The recent stock market crisis has caused many industry commentators and the media to question the role and validity
of DC pension provision in this country, and call for a return to defined benefit or new risk sharing arrangements.
DC workplace pensions are a cornerstone of pension provision for millions of people in the UK and over the next few
years will become the primary retirement vehicle for the private sector, and possibly even the public sector.
The problem is not DC as a means of funding retirement; rather it is caused by low contribution levels and immature
approaches to scheme design and communication.
This supplement addresses many of the issues facing DC, specifically the investment conundrum and how DC
investments, communication and scheme design are evolving.
There is lots of good news which, as an industry, we should be proud of. Lifestyle strategies have, for the vast majority of older workers, protected their accumulated funds from recent stock market volatility.
Workplace DC is changing and the industry is building new solutions to tackle many of the problems inherent within
early DC design. Automating scheme design ensures high participation levels, high employee contribution levels via
automatic increases and new default designs.
There is a growing acceptance that 80% plus of employees in the default fund is a success rather than a failure, as it’s
the right fund for the majority of employees who will not or do not want to engage with investment decision making.
The most recent evidence suggests that employees who opt out of professionally designed default funds and self
select their own funds reduce their accumulated fund wealth by 20%, this data from Vanguard in the US tracked 1 million investors in 401k arrangements. Indeed these investors did even worse than spreading their investments equally between available funds, the reasons being that members chase performance buying high and selling low and fall into
naïve investment decisions such as home country bias.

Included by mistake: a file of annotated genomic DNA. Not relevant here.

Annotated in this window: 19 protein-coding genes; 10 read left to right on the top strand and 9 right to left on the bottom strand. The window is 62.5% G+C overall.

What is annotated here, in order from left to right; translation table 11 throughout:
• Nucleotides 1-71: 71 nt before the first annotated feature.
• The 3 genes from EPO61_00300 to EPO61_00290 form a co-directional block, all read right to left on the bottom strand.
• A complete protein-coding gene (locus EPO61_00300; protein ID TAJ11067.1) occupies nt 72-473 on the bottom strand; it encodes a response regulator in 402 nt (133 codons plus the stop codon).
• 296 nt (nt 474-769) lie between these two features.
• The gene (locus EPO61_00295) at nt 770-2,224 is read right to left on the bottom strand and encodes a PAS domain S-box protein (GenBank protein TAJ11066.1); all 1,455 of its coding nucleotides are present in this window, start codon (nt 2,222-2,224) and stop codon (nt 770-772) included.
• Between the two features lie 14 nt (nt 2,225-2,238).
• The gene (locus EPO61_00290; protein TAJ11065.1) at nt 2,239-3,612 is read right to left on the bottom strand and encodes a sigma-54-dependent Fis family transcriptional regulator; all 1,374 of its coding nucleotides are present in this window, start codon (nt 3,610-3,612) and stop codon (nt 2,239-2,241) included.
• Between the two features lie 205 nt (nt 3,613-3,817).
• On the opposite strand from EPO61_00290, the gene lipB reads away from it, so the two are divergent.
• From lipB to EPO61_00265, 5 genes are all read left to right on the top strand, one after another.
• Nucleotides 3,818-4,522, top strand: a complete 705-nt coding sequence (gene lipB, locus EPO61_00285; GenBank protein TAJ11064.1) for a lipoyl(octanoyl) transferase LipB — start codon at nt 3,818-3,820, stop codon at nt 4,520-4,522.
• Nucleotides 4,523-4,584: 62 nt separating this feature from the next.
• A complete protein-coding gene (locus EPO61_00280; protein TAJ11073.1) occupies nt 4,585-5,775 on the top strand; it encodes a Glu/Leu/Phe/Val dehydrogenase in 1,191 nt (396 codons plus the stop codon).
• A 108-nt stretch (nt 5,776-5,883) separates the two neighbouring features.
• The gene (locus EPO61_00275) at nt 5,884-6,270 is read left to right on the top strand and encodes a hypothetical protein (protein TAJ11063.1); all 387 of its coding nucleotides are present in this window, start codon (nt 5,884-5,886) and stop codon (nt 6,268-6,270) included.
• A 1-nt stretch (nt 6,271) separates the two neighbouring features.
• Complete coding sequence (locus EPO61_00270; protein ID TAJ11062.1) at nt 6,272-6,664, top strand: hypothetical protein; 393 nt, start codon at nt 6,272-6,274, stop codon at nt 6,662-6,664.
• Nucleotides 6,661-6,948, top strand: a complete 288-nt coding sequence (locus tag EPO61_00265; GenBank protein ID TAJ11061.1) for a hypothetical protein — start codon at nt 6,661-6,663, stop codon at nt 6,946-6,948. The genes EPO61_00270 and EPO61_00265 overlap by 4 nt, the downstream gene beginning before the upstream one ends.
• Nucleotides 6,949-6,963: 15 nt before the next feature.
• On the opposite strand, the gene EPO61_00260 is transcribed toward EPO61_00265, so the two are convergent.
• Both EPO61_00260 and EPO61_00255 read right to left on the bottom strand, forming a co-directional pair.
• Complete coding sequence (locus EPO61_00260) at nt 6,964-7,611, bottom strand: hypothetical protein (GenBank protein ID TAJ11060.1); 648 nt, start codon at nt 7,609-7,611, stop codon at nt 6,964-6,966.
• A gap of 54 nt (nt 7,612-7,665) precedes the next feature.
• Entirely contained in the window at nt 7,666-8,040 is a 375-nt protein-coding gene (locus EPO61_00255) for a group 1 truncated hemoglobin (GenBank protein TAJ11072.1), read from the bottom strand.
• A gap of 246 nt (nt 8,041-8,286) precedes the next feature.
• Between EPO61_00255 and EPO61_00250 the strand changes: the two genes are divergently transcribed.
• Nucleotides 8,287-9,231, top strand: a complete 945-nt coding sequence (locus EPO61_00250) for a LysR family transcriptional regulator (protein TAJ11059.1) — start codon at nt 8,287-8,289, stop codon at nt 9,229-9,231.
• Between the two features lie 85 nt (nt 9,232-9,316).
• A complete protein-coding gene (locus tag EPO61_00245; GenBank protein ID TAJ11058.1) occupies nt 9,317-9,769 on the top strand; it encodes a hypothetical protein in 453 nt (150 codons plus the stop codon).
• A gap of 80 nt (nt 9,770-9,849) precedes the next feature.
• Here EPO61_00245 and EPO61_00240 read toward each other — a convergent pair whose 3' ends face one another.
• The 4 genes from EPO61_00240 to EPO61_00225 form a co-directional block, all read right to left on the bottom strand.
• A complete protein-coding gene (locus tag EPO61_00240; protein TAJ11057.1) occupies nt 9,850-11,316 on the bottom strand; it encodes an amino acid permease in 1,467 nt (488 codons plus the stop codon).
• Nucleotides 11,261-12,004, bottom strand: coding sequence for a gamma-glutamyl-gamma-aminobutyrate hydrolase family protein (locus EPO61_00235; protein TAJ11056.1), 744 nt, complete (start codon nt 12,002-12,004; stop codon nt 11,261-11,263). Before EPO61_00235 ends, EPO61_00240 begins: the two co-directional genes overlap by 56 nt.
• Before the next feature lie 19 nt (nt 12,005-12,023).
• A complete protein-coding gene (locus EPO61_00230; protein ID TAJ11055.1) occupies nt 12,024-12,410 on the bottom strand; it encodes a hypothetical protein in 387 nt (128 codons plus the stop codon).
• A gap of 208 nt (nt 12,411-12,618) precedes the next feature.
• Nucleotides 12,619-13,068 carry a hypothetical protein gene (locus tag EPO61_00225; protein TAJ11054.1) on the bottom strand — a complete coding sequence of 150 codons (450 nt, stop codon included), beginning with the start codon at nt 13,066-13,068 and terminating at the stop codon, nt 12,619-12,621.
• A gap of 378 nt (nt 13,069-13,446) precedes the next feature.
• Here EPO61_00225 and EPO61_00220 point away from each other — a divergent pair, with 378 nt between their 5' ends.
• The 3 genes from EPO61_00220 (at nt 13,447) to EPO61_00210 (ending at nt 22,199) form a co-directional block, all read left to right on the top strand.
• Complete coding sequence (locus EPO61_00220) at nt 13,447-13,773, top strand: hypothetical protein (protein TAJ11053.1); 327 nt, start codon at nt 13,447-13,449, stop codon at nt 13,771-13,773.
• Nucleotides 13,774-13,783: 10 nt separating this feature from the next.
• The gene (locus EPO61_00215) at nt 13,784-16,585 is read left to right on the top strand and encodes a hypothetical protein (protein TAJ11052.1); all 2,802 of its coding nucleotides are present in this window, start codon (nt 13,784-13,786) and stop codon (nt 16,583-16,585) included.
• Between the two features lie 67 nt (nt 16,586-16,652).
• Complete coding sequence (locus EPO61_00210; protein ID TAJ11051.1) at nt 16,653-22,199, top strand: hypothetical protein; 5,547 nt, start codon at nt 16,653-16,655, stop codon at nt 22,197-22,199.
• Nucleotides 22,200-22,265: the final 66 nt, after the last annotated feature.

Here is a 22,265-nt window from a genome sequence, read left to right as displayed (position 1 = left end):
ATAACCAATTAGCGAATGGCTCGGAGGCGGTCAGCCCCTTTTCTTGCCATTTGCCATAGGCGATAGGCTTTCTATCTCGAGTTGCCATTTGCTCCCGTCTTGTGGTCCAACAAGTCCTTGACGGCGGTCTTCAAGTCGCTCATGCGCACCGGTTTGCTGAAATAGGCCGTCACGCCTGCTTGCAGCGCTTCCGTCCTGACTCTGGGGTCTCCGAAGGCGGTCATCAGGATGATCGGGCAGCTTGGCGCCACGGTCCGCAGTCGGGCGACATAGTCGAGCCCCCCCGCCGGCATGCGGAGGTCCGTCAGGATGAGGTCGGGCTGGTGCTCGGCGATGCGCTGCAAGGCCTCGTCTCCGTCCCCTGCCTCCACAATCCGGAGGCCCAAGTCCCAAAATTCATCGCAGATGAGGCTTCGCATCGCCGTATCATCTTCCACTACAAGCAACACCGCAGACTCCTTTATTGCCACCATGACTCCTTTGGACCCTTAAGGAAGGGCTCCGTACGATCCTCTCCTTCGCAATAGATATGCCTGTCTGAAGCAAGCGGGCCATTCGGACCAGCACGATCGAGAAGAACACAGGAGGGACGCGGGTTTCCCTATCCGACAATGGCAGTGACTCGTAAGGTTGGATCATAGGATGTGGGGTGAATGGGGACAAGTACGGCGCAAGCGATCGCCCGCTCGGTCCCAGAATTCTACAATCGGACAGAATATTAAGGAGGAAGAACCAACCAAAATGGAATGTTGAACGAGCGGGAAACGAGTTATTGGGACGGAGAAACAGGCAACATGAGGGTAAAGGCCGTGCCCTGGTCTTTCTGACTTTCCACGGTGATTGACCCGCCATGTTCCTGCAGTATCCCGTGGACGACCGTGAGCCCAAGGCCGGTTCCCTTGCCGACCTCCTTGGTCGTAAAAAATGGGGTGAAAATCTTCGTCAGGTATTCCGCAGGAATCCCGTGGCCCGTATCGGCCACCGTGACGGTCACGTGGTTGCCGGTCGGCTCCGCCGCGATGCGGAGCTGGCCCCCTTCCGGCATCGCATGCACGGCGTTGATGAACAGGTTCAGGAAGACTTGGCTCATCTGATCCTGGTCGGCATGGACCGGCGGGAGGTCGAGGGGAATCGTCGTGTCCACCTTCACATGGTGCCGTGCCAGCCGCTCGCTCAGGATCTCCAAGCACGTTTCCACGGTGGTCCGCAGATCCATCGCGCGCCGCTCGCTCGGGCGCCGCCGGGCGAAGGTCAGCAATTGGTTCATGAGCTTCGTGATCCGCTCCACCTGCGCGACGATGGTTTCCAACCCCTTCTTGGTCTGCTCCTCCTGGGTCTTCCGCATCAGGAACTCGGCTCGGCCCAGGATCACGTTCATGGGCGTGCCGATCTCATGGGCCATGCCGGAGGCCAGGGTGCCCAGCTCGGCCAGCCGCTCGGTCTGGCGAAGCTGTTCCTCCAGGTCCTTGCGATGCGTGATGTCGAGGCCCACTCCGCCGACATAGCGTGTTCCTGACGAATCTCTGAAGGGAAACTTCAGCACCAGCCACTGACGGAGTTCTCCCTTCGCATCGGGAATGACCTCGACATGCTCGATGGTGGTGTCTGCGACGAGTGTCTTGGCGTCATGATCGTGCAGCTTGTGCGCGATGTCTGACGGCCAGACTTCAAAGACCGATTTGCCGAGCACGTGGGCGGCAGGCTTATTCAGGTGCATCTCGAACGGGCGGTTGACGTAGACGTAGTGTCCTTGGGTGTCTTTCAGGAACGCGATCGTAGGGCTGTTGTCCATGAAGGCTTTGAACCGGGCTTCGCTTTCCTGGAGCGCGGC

Even in the recent tumbling markets, members of schemes did not increase their active decision making, instead they
remained invested. If members haven’t actively managed their money in the past 12 months will they ever? There is strong evidence that at most, 10-15% of employees will engage in investment decision making.
New entrants are most susceptible to the background market fluctuations and are likely to invest more conservatively if
they join a scheme at a time of a falling market or vice versa, the problem is that they tend to remain anchored to that fund until they retire.
Designing and delivering new investment solutions based on the best ideas is industry’s (providers and consultants)
biggest challenge in the short term. This needs to balance modern investment design and communication strategies so
that it is suitable for the employee. In the medium term, modern holistic workplace savings solutions will emerge which combine accessible and non-accessible pension funds within a single wrapper.
At the same time we have RDR and Personal Accounts looming which will fundamentally impact the industry, the effects of which will be most profound. The default fund of Personal Accounts will create an unofficial benchmark, which is likely to have both positive and not so positive impacts. If the press start reporting the default fund’s monthly
performance, people will focus on the short term not the long and fail to understand some level of volatility is essential to secure the necessary growth to fund retirement.
As DC evolves, more of the communication effort and value add from advisers will be directed at engaging employees
on the benefits being provided by the employer. Mid and pre-retirement counselling services will re-emerge for those
employers who seek a better quality solution than Personal Accounts and more innovation will emerge at the
decumulation phase to remove the risk of unequal outcomes at retirement.
Many of the ideas discussed here are already, or will become, available in the market and DC will continue to evolve as the cornerstone of UK pension provision. It’s not rocket science, as an industry we know how to make it work; we now have to work together to deliver it.